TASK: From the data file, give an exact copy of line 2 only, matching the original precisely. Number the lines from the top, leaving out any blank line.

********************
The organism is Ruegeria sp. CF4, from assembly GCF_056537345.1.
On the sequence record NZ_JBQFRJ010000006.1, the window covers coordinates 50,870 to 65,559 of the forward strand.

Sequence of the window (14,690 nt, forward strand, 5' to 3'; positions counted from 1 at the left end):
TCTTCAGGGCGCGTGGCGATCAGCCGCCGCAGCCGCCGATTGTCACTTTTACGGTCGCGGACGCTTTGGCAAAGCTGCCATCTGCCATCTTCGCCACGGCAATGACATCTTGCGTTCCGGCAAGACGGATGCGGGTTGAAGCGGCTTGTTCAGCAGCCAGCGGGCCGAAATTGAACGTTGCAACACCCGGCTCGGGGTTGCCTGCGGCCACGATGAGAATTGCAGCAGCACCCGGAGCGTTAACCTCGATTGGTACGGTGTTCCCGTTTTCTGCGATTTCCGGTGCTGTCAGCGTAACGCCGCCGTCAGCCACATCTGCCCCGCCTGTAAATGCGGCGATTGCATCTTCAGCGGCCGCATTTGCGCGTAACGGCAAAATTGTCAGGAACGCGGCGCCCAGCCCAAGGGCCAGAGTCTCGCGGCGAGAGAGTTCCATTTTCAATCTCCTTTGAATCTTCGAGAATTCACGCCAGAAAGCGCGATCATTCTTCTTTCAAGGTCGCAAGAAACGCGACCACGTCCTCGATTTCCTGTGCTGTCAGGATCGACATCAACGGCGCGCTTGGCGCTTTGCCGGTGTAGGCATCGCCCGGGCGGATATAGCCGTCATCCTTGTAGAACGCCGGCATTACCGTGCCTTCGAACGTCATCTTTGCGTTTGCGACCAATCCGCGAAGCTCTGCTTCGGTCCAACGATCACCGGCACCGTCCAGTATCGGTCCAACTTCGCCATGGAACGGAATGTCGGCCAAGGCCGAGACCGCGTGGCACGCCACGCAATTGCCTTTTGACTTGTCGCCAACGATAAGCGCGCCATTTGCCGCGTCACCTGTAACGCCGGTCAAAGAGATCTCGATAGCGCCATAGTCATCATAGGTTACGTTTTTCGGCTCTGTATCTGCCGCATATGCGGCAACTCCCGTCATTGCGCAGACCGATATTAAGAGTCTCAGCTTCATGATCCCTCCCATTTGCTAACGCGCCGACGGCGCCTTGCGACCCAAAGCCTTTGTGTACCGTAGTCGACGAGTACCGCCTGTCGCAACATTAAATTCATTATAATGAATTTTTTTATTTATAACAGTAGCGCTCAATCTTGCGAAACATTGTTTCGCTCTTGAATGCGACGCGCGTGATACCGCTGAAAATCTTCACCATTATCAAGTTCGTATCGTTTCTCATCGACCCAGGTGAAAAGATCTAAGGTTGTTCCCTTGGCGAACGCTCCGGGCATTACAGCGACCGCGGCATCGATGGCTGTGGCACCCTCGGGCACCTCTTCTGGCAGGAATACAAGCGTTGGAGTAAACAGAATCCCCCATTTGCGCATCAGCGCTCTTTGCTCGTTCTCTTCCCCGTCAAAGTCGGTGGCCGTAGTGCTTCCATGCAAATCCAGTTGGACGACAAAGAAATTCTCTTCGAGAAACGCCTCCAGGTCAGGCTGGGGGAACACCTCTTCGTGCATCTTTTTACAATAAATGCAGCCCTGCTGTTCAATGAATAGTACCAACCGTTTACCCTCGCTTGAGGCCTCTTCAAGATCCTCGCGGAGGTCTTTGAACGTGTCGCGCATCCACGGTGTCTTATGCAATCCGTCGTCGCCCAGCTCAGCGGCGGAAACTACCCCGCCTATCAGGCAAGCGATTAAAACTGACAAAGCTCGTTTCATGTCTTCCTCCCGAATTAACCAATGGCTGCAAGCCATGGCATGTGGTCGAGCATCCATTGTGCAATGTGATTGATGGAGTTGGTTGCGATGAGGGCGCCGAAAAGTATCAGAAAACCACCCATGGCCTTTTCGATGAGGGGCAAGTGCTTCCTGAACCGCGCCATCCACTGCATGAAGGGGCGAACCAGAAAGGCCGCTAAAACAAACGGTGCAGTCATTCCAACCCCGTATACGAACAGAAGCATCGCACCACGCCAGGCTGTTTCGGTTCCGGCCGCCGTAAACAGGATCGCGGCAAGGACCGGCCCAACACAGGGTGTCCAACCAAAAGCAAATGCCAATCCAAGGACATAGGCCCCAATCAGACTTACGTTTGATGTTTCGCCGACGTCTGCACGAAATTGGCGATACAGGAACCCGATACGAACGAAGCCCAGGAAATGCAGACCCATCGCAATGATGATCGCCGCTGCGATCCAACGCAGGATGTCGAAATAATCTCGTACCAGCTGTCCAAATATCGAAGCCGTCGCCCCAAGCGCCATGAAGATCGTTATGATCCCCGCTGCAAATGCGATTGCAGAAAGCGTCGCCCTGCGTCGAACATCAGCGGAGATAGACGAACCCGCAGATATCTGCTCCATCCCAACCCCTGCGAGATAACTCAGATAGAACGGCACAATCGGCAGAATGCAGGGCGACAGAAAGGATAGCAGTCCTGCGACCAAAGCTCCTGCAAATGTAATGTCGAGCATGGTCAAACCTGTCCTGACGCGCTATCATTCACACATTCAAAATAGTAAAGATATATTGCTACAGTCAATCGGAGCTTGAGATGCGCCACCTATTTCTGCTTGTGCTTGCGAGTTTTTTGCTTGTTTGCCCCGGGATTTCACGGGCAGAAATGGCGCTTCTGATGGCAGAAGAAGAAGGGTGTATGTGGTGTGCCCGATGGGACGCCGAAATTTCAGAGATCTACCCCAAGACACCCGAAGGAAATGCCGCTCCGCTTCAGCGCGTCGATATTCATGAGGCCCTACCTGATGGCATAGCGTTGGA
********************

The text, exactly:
On the sequence record NZ_JBQFRJ010000006.1, the window covers coordinates 50,870 to 65,559 of the forward strand.